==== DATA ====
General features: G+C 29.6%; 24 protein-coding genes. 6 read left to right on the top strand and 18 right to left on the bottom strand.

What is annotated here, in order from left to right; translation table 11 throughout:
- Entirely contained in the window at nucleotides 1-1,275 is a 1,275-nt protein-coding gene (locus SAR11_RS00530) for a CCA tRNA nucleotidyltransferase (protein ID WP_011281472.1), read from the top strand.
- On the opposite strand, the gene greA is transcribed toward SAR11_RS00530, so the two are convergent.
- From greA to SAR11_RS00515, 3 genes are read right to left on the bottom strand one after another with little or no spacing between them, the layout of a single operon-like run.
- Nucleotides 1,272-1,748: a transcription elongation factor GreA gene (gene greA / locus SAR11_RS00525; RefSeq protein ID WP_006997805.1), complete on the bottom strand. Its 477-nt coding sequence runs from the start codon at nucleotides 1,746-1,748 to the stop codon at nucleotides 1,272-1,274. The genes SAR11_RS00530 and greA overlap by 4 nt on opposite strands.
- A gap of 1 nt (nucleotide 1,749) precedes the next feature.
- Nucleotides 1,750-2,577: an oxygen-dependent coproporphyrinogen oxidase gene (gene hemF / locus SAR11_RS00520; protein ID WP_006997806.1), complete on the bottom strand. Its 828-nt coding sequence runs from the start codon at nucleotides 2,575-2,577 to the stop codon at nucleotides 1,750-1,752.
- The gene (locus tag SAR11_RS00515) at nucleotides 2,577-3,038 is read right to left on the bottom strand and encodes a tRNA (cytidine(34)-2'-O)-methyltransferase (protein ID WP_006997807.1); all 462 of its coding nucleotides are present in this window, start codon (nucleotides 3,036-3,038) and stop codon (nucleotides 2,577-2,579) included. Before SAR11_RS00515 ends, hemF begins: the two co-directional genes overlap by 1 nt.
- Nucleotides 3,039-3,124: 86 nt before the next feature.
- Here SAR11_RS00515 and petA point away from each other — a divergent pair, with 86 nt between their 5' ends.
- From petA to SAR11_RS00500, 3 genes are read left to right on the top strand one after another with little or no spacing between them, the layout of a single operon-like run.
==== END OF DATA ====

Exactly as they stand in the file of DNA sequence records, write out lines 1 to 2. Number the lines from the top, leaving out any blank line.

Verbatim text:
General features: G+C 29.6%; 24 protein-coding genes. 6 read left to right on the top strand and 18 right to left on the bottom strand.

What is annotated here, in order from left to right; translation table 11 throughout: